______________________________________Composition:______________________________________(1)   Styrene-butadiene copolymer (70:30)                       100     Parts(2)   Chromium complex salt of 3,5-di-t-                       2       parts butyl salicylate(3)   γ-Fe2 O3 particle                       70      parts(4)   α-Fe2 O3 particle                       2.5     parts(5)   Polyethylene          3       parts______________________________________

An image-forming test of the toner was conducted by using a commercial copying machine (the same that was used for fixing in Example 1), giving sepia color images of high quality having a sufficient density for practical use and also distinct letters. Further, a test of reproducing 10,000 copies with the toner was conducted to examine its durability. As the result, no particular defect was found in image quality throughout the test period including the time for toner supplement.

EXAMPLE 3

A durability test of continuous reproduction of 5,000 copies was made on the toner of Example 1 using a copying machine provided with an organic photosensitive member under the high temperature and humidity conditions of 30 C. and 90% R.H. The results indicated no substantial reduction in image density or deterioration of image quality so-called image running.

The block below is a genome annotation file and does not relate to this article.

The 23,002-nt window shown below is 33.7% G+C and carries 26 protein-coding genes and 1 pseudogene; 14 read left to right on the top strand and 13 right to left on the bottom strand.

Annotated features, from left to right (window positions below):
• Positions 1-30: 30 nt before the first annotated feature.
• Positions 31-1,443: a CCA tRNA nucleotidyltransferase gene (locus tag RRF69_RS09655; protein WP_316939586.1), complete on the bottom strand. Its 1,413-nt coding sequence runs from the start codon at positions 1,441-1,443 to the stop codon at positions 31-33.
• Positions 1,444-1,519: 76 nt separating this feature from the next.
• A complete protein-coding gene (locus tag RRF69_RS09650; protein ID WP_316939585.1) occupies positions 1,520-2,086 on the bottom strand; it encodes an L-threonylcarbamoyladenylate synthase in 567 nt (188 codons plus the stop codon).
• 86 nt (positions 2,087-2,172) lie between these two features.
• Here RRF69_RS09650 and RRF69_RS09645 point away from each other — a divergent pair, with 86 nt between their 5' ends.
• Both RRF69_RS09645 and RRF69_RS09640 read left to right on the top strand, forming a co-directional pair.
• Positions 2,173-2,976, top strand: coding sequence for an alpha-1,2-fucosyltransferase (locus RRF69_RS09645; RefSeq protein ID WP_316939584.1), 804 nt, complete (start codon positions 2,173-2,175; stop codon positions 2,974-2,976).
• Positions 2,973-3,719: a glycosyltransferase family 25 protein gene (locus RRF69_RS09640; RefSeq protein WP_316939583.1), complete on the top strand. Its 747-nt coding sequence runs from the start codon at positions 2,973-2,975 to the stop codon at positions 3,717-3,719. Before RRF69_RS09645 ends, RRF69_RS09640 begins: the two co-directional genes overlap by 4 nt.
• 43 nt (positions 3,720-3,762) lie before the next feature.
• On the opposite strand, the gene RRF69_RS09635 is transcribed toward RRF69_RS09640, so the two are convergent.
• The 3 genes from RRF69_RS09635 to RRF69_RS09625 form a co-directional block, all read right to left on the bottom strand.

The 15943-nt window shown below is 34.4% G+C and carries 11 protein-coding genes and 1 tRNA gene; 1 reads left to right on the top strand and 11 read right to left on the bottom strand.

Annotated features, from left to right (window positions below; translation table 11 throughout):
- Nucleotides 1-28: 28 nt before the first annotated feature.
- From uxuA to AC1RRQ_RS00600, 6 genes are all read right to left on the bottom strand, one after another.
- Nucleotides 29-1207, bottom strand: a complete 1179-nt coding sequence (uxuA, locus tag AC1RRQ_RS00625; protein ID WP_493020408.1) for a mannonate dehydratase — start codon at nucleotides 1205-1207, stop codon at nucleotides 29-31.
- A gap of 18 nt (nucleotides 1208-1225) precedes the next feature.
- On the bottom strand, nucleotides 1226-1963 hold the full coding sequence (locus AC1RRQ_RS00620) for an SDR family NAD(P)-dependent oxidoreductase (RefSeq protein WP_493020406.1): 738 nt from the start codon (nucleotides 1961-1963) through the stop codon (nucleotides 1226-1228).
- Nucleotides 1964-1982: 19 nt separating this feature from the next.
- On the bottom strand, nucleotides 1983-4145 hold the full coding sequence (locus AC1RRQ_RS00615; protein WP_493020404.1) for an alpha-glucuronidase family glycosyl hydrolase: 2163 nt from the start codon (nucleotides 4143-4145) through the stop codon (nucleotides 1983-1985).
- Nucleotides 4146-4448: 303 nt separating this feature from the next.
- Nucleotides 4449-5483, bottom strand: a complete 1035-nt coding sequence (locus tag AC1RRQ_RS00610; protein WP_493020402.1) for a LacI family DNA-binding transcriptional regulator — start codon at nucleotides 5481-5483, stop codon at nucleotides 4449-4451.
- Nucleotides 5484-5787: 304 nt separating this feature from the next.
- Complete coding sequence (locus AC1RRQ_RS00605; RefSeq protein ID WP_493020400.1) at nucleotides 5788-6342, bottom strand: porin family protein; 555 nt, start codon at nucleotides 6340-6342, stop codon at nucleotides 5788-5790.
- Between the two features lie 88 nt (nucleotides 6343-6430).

EXAMPLE 4

A red magnetic toner of the following composition was prepared and tested in the same manner as in Example 1. The resulting images were similarly good in color, image quality, etc.

______________________________________Composition:______________________________________(1)   Styrene-butadiene-dimethylaminoethyl                        80     parts methacrylate copolymer (60:26:4)(2)   Styrene-butyl acrylate copolymer                        20     parts (60:40)(3)   γ-Fe2 O3 particle                        40     parts(4)   Fe3 O4 of particle sizes about 1-2μ                        20     parts(5)   α-Fe2 O3 particle                        18     parts(6)   Red rhodamine dye      2      parts______________________________________
EXAMPLE 5

A sepia magnetic toner of the following composition was prepared and tested in the same manner as in Example 1. The resulting images were similarly good in color, image quality, etc.